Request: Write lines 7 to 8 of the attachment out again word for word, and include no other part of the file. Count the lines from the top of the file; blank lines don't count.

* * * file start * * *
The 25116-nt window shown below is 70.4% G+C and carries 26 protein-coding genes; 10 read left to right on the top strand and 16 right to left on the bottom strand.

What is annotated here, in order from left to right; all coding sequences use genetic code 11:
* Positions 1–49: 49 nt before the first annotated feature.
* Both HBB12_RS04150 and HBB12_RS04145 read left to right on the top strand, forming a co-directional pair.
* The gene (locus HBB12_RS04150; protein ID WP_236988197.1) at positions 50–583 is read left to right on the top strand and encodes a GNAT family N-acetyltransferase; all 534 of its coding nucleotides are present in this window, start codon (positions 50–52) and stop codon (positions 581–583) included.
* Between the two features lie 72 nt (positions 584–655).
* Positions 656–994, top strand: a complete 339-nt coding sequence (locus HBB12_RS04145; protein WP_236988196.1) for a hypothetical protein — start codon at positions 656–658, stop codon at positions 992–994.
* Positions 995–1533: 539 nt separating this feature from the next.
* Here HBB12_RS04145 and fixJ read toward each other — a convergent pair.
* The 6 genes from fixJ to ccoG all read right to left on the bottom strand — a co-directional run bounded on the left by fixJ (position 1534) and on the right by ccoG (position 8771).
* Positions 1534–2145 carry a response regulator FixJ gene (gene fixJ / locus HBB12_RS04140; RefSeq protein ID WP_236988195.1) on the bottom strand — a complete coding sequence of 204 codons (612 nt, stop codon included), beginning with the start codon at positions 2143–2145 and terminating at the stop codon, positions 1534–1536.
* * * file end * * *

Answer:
* Positions 656–994, top strand: a complete 339-nt coding sequence (locus HBB12_RS04145; protein WP_236988196.1) for a hypothetical protein — start codon at positions 656–658, stop codon at positions 992–994.
* Positions 995–1533: 539 nt separating this feature from the next.